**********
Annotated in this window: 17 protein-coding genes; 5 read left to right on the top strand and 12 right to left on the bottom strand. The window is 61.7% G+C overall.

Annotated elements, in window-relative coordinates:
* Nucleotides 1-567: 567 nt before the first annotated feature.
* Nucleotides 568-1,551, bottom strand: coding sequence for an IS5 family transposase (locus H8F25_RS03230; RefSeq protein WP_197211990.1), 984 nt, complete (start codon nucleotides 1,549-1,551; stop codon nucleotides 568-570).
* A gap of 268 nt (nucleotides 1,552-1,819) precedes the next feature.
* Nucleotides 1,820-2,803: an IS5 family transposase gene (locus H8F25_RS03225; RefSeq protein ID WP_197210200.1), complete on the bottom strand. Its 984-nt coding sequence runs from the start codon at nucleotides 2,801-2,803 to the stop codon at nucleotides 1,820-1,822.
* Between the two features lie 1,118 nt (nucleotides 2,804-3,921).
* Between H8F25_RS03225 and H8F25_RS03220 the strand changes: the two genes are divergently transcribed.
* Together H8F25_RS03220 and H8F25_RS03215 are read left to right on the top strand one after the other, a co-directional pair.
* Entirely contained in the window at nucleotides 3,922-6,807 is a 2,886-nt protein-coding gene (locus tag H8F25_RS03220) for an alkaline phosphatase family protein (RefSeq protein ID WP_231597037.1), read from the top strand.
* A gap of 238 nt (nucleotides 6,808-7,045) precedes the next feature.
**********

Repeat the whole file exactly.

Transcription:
Annotated in this window: 17 protein-coding genes; 5 read left to right on the top strand and 12 right to left on the bottom strand. The window is 61.7% G+C overall.

Annotated elements, in window-relative coordinates:
* Nucleotides 1-567: 567 nt before the first annotated feature.
* Nucleotides 568-1,551, bottom strand: coding sequence for an IS5 family transposase (locus H8F25_RS03230; RefSeq protein WP_197211990.1), 984 nt, complete (start codon nucleotides 1,549-1,551; stop codon nucleotides 568-570).
* A gap of 268 nt (nucleotides 1,552-1,819) precedes the next feature.
* Nucleotides 1,820-2,803: an IS5 family transposase gene (locus H8F25_RS03225; RefSeq protein ID WP_197210200.1), complete on the bottom strand. Its 984-nt coding sequence runs from the start codon at nucleotides 2,801-2,803 to the stop codon at nucleotides 1,820-1,822.
* Between the two features lie 1,118 nt (nucleotides 2,804-3,921).
* Between H8F25_RS03225 and H8F25_RS03220 the strand changes: the two genes are divergently transcribed.
* Together H8F25_RS03220 and H8F25_RS03215 are read left to right on the top strand one after the other, a co-directional pair.
* Entirely contained in the window at nucleotides 3,922-6,807 is a 2,886-nt protein-coding gene (locus tag H8F25_RS03220) for an alkaline phosphatase family protein (RefSeq protein ID WP_231597037.1), read from the top strand.
* A gap of 238 nt (nucleotides 6,808-7,045) precedes the next feature.